Played on St. John’s Green, the crowd was so dense along the touchlines and behind the goal posts that all available space had been occupied. In one instance the Newcastle supporters played a hand in holding back one of the Maitland team from grounding the ball in his own in-goal area, allowing one of the local men to score a try.
Even without the spectators help, the Newcastle men had the physical advantage, with “half of the points secured by sheer force on the Newcastle side, the ‘Albions’ being carried off their legs by the heavy weight brought to bear upon them. Pullen [of Maitland] was forced to the ground by a heavy-weight opponent, and was rendered hors de combat for a time and was carried off the ground.”
The teams met again in 1880, and in the opening game in Maitland, the captain, umpires and referee were all encircled by players and spectators as they tried to sort out if Newcastle had crossed for a try. The Maitland Mercury:
“…this stage a large crowd gathered round the disputants when some very tall talk ensued. Some of the Newcastle team began to use insulting language and called their opponents ‘the scum of the town,’ and other opprobrious sentences, which greatly excited the ire of some of the more pugnacious of the Albions who very foolishly retaliated in language not altogether parliamentary. However it all ‘ended in smoke,’ and the local team gave them the touchdown [try] so as to go on with the game.”
Later in the contest the Newcastle umpire was so caught up in giving a Maitland player a tongue-lashing, he missed seeing the home side score a try, meaning it couldn’t be counted. The Maitland captain reacted by leading his team off the field, refusing to come back until the Newcastle skipper found a less antagonistic umpire to complete the game.
There was great excitement in June 1880 when in front a very large audience at St. John’s Green the Newcastle men lowered the colours of the Wallaroos, who were making their first visit to the ‘coal city’. The Newcastle Morning Herald banner-headlined the victory as “A Feather In The Cap Of Newcastle”. The return match in Sydney saw the Wallaroos exact a terrible revenge, belting the Novocastrians at Moore Park by five goals and three tries to nil.
The new decade began with Newcastle now playing regularly against an ever-growing list of Sydney clubs, including Wallaroo, University, Parramatta and Redfern clubs. The city also saw its second Rugby club formed, called ‘Advance’ – a timely arrival, as across the Hunter region Victorian rules was gaining increasing popularity, while Rugby clubs were dying out or switching codes. In May 1883 the Newcastle City FC (Australian rules) was founded, joining with the two established clubs in Maitland in 1881 (Northumberland & Carltons), and others recently started in Singleton, Wallsend-Plattsburg, Lambton, and Hamilton. The South Melbourne FC toured the region in July 1883 to further help the southern code’s development.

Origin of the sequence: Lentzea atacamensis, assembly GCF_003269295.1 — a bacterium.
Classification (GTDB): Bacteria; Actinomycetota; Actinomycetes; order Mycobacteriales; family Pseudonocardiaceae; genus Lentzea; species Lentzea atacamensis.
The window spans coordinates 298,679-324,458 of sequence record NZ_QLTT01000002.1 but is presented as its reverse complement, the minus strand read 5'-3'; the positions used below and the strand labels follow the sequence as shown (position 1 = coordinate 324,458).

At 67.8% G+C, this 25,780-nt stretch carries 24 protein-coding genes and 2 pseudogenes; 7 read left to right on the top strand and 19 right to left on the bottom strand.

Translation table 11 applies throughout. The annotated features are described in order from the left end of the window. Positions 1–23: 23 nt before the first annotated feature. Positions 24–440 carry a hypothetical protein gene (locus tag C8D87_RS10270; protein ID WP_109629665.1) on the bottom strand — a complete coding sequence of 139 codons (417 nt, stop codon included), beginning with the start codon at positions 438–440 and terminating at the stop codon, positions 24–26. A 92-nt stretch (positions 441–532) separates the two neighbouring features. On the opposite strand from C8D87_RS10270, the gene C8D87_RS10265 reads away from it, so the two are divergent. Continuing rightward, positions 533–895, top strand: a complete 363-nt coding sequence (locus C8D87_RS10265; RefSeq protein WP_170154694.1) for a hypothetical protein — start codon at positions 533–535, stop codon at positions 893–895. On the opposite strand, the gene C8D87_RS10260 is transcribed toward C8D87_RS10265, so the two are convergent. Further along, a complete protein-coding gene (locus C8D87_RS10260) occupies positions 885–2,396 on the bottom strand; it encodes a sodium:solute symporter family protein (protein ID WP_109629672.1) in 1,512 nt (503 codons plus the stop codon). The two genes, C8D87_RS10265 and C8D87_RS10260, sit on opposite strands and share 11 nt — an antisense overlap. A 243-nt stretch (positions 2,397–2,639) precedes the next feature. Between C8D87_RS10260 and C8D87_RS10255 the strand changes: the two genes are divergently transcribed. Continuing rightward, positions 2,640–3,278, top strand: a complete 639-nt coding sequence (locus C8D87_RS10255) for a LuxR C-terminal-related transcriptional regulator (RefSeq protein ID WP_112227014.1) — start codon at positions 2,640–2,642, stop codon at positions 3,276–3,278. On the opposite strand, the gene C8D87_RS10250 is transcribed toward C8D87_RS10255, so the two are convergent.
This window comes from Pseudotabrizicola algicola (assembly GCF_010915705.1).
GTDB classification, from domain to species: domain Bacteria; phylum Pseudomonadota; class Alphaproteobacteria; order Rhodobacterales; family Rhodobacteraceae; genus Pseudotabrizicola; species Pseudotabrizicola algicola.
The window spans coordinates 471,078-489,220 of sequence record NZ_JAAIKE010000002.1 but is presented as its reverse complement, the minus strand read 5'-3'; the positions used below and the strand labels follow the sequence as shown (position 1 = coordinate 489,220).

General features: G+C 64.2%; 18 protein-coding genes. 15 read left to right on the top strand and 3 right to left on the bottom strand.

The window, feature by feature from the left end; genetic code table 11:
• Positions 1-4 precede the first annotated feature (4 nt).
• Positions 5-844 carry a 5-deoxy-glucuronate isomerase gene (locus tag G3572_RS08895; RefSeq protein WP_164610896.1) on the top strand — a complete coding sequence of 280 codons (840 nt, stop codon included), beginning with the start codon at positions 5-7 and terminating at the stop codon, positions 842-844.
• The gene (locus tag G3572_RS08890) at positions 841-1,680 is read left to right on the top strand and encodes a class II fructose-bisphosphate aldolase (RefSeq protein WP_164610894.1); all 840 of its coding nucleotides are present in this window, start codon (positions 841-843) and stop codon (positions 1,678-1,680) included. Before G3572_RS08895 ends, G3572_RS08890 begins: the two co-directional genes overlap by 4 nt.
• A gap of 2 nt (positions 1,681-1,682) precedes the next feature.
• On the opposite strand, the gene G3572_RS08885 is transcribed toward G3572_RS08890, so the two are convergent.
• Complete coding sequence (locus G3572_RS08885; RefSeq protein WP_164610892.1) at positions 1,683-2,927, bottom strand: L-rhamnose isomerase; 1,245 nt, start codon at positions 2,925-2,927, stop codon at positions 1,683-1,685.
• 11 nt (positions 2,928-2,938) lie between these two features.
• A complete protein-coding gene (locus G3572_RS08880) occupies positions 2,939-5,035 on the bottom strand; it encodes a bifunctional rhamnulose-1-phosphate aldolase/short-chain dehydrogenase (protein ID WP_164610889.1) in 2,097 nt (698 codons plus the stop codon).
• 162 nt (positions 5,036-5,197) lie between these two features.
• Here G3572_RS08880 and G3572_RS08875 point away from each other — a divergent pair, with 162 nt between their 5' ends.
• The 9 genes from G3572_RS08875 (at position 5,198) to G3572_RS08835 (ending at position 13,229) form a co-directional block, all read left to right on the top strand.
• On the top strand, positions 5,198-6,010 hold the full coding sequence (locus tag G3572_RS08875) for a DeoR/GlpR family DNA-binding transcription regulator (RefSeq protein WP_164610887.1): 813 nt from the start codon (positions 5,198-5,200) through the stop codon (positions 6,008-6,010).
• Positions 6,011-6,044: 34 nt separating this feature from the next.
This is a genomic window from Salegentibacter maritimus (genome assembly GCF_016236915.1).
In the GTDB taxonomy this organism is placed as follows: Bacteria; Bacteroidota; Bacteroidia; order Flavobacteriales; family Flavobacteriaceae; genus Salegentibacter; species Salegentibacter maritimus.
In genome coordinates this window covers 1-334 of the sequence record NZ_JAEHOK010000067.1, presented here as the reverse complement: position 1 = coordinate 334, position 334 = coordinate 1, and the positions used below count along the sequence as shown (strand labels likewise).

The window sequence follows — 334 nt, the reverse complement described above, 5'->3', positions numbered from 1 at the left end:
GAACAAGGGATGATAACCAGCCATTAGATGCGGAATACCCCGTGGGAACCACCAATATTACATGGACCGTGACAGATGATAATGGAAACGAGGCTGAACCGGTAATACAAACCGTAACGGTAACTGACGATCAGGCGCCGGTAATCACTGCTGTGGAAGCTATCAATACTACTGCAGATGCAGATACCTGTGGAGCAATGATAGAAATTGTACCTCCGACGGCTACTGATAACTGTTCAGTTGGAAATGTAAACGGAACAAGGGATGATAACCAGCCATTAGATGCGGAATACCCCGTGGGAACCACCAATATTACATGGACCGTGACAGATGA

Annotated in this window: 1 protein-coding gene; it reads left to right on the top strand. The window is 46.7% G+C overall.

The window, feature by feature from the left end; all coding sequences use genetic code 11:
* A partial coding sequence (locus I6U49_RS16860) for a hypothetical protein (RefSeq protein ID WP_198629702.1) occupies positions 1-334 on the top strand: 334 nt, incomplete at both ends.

The first New Zealand Rugby team to come to Australia made a visit to Newcastle for a mid-week match in June 1884. Played on the Newcastle Cricket Ground, very stormy weather still wasn’t enough to stop 4,000 people paying to watch the game, though the Newcastle Combined XV losing 19-0 was a disappointment.
While Rugby via the Newcastle and Advance clubs (which both retained second XVs) was able to hold the upper hand over Victorian rules’ one club in Newcastle, from 1885 onwards the English code also began to recover support in the other Hunter townships, particularly West Maitland where a new Rugby club had been established.
In 1885-88 further Rugby clubs (indeed some with second XVs as well) also arose in Maitland (Cambridge, Imperials), Raymond Terrace, Newcastle (Oriental FC, Ferndales, Union, Centennial), Waratah and Singleton.
A great boon for Rugby came in June 1887 via the start of the “Raysmith Challenge Trophy”. As in Britain where knockout cup competitions had been introduced in Rugby and soccer, great excitement ensued – special trains were chartered to transport teams and their supporters, player and crowd numbers significantly increased, and betting was prominent.
Before the final game of 1887 to award the trophy, “excitement was rife” in Maitland and Newcastle; adding fuel to the fire the Maitland captain took exception to one of the players listed for the Newcastle club’s team, claiming he wasn’t a resident of the city. Newcastle won the game and the prize, but Maitland disputed the result.
The same club won the trophy again in 1888, and on that basis appears to have retained permanent ownership as it was not played for again. In the meantime The Richmond Tobacco Company donated the “Black Diamond Cup” [‘black diamond’ being coal] for the region’s Victorian rules clubs to compete for [after Wallsend won the Cup in 1888 & ’89, it too was no longer played for].